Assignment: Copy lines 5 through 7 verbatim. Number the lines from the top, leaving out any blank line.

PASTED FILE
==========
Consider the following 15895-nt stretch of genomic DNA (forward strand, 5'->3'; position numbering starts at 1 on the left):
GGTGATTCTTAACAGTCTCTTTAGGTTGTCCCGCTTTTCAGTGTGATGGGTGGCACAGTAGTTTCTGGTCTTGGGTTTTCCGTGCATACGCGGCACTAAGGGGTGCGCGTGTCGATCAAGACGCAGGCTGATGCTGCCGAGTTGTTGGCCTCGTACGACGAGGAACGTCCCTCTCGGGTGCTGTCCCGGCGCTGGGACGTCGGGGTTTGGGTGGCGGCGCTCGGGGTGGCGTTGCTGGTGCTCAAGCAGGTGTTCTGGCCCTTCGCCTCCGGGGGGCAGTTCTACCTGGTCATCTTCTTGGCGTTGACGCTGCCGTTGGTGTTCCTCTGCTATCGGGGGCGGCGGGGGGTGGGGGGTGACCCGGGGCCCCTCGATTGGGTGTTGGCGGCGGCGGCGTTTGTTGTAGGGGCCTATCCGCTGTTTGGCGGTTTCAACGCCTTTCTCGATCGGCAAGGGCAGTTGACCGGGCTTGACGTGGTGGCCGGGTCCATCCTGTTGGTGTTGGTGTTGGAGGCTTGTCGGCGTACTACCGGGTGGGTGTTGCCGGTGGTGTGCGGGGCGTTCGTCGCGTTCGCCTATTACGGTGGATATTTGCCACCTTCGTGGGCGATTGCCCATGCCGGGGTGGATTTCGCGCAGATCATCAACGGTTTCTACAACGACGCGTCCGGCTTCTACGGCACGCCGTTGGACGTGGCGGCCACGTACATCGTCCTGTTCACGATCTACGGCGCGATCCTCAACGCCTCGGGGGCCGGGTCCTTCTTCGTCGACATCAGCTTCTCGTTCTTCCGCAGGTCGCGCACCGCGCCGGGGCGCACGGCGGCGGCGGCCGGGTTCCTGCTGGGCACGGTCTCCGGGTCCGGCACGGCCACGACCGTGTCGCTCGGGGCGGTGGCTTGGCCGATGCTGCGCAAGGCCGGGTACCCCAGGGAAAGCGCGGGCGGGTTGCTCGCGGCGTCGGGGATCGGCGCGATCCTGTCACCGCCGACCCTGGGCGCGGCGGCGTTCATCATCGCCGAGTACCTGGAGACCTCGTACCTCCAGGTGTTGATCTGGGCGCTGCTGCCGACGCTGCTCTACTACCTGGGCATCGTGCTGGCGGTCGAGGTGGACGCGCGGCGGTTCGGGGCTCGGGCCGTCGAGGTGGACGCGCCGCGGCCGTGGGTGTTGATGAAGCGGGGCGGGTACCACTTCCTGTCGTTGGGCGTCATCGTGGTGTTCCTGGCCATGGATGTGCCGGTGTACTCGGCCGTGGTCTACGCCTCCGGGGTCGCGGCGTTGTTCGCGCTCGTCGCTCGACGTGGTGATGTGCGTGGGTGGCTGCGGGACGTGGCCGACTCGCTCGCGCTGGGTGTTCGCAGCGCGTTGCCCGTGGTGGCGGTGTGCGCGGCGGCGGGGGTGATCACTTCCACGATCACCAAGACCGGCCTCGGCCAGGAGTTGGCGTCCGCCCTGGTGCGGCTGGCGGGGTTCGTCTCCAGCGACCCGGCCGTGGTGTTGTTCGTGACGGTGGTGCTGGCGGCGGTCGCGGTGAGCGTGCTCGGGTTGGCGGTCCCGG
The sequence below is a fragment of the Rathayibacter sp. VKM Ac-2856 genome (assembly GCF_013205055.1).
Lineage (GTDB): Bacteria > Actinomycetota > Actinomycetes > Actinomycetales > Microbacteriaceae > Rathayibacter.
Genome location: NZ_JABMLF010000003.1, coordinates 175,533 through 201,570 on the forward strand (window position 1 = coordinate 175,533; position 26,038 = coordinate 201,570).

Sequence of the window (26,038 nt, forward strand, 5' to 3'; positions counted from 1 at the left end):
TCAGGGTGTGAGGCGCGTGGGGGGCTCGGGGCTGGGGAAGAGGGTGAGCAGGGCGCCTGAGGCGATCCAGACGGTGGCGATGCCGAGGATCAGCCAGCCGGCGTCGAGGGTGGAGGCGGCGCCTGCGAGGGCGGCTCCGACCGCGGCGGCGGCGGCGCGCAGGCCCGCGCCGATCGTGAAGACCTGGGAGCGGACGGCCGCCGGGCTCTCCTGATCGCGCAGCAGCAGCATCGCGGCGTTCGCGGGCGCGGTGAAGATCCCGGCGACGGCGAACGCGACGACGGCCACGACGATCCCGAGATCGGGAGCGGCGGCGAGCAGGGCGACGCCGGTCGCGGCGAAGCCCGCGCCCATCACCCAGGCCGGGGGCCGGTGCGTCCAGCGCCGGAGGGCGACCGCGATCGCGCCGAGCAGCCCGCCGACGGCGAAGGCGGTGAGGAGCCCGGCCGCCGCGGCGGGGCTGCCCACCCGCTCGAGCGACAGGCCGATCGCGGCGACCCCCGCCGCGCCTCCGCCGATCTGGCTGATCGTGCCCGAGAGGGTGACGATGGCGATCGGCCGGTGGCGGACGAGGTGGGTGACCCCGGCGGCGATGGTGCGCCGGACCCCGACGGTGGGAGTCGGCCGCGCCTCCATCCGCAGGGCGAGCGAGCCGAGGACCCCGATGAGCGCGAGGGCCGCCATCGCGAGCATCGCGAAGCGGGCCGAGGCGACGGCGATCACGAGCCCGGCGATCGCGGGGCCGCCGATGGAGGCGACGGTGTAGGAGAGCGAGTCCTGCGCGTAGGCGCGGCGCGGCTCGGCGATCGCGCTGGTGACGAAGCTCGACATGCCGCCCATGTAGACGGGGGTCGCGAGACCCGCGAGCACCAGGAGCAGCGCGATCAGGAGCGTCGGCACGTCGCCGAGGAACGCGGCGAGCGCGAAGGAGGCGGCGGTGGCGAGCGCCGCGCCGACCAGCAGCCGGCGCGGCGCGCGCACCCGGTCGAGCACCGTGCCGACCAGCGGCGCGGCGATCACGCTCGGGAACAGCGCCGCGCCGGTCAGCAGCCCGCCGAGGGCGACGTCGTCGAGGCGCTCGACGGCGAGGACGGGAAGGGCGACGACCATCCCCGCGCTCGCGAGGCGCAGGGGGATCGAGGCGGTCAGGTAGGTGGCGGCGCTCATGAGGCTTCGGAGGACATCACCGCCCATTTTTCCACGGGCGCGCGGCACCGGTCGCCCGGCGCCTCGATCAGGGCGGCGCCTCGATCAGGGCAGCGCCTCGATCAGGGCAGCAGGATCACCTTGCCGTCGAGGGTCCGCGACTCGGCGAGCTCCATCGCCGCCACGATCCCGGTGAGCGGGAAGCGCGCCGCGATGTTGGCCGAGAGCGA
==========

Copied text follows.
Genome location: NZ_JABMLF010000003.1, coordinates 175,533 through 201,570 on the forward strand (window position 1 = coordinate 175,533; position 26,038 = coordinate 201,570).

Sequence of the window (26,038 nt, forward strand, 5' to 3'; positions counted from 1 at the left end):
TCAGGGTGTGAGGCGCGTGGGGGGCTCGGGGCTGGGGAAGAGGGTGAGCAGGGCGCCTGAGGCGATCCAGACGGTGGCGATGCCGAGGATCAGCCAGCCGGCGTCGAGGGTGGAGGCGGCGCCTGCGAGGGCGGCTCCGACCGCGGCGGCGGCGGCGCGCAGGCCCGCGCCGATCGTGAAGACCTGGGAGCGGACGGCCGCCGGGCTCTCCTGATCGCGCAGCAGCAGCATCGCGGCGTTCGCGGGCGCGGTGAAGATCCCGGCGACGGCGAACGCGACGACGGCCACGACGATCCCGAGATCGGGAGCGGCGGCGAGCAGGGCGACGCCGGTCGCGGCGAAGCCCGCGCCCATCACCCAGGCCGGGGGCCGGTGCGTCCAGCGCCGGAGGGCGACCGCGATCGCGCCGAGCAGCCCGCCGACGGCGAAGGCGGTGAGGAGCCCGGCCGCCGCGGCGGGGCTGCCCACCCGCTCGAGCGACAGGCCGATCGCGGCGACCCCCGCCGCGCCTCCGCCGATCTGGCTGATCGTGCCCGAGAGGGTGACGATGGCGATCGGCCGGTGGCGGACGAGGTGGGTGACCCCGGCGGCGATGGTGCGCCGGACCCCGACGGTGGGAGTCGGCCGCGCCTCCATCCGCAGGGCGAGCGAGCCGAGGACCCCGATGAGCGCGAGGGCCGCCATCGCGAGCATCGCGAAGCGGGCCGAGGCGACGGCGATCACGAGCCCGGCGATCGCGGGGCCGCCGATGGAGGCGACGGTGTAGGAGAGCGAGTCCTGCGCGTAGGCGCGGCGCGGCTCGGCGATCGCGCTGGTGACGAAGCTCGACATGCCGCCCATGTAGACGGGGGTCGCGAGACCCGCGAGCACCAGGAGCAGCGCGATCAGGAGCGTCGGCACGTCGCCGAGGAACGCGGCGAGCGCGAAGGAGGCGGCGGTGGCGAGCGCCGCGCCGACCAGCAGCCGGCGCGGCGCGCGCACCCGGTCGAGCACCGTGCCGACCAGCGGCGCGGCGATCACGCTCGGGAACAGCGCCGCGCCGGTCAGCAGCCCGCCGAGGGCGACGTCGTCGAGGCGCTCGACGGCGAGGACGGGAAGGGCGACGACCATCCCCGCGCTCGCGAGGCGCAGGGGGATCGAGGCGGTCAGGTAGGTGGCGGCGCTCATGAGGCTTCGGAGGACATCACCGCCCATTTTTCCACGGGCGCGCGGCACCGGTCGCCCGGCGCCTCGATCAGGGCGGCGCCTCGATCAGGGCAGCGCCTCGATCAGGGCAGCAGGATCACCTTGCCGTCGAGGGTCCGCGACTCGGCGAGCTCCATCGCCGCCACGATCCCGGTGAGCGGGAAGCGCGCCGCGATGTTGGCCGAGAGCGA